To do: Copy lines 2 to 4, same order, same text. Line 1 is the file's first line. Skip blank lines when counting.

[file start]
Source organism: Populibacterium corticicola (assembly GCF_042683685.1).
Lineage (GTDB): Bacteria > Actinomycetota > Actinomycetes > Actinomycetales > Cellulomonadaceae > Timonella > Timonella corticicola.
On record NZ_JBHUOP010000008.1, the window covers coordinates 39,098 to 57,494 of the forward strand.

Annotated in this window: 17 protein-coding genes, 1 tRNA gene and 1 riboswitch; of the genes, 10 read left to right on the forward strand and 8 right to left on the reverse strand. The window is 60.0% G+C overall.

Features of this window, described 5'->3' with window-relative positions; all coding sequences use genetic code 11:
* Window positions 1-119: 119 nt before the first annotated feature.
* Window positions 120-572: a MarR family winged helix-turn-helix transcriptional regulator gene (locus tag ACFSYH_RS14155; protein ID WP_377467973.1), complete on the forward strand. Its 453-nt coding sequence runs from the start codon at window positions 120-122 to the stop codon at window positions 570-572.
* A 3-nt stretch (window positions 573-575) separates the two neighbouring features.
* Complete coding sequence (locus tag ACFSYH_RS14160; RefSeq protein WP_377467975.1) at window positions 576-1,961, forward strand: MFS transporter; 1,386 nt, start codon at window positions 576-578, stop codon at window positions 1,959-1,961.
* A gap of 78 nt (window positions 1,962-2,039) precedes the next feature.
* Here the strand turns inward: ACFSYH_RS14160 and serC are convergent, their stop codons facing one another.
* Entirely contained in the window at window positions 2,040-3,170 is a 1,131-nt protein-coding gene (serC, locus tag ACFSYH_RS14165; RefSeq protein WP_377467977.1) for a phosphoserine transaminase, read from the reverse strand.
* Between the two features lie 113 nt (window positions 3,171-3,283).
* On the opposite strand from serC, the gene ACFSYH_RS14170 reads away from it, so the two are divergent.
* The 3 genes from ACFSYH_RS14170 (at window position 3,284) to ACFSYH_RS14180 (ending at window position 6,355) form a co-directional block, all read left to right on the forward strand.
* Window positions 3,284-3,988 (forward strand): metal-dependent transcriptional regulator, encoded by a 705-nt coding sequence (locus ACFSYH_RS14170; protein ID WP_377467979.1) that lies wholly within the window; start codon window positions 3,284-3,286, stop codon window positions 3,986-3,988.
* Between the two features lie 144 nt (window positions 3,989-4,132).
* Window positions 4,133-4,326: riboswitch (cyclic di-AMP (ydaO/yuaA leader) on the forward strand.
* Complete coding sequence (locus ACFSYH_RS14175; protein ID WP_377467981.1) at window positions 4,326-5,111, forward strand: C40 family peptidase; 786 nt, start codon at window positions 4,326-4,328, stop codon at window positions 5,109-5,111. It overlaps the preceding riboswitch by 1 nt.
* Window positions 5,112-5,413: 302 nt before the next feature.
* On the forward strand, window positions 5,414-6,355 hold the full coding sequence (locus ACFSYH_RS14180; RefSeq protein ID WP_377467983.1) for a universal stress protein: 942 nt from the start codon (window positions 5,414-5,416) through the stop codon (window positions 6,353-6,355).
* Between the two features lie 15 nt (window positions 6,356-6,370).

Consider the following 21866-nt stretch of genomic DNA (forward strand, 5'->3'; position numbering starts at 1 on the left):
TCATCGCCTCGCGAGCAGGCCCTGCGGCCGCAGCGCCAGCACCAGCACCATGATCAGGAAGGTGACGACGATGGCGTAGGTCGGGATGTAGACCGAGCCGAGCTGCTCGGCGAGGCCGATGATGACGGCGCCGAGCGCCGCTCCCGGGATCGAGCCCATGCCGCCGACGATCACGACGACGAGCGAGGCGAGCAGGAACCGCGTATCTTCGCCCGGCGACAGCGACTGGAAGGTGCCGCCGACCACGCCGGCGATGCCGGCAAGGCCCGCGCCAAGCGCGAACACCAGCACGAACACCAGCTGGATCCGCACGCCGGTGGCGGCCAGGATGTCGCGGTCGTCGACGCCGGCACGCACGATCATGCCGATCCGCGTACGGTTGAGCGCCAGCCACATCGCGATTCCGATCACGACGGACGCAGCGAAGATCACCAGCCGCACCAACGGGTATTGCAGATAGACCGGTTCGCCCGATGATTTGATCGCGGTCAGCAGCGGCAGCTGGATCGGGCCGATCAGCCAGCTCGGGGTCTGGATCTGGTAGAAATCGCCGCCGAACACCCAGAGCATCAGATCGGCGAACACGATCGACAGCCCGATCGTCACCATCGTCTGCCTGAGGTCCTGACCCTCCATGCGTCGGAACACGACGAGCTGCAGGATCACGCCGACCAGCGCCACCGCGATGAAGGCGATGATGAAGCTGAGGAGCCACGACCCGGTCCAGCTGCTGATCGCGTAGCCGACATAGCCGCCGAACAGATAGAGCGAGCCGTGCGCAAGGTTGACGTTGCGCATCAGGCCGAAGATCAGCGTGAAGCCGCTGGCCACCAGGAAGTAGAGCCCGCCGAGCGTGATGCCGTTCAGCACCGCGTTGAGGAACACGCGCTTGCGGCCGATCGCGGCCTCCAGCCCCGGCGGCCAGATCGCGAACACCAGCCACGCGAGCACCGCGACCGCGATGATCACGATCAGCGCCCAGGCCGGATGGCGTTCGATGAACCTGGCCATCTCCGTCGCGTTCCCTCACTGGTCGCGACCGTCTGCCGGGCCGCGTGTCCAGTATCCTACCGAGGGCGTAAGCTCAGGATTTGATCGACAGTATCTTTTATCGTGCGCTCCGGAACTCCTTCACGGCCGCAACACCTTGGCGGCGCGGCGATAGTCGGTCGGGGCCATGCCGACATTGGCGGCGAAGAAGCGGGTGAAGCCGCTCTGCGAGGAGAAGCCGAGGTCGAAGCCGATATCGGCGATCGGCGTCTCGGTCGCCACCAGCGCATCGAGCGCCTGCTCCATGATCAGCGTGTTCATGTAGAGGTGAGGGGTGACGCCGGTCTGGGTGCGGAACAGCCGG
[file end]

Lineage (GTDB): Bacteria > Actinomycetota > Actinomycetes > Actinomycetales > Cellulomonadaceae > Timonella > Timonella corticicola.
On record NZ_JBHUOP010000008.1, the window covers coordinates 39,098 to 57,494 of the forward strand.

Annotated in this window: 17 protein-coding genes, 1 tRNA gene and 1 riboswitch; of the genes, 10 read left to right on the forward strand and 8 right to left on the reverse strand. The window is 60.0% G+C overall.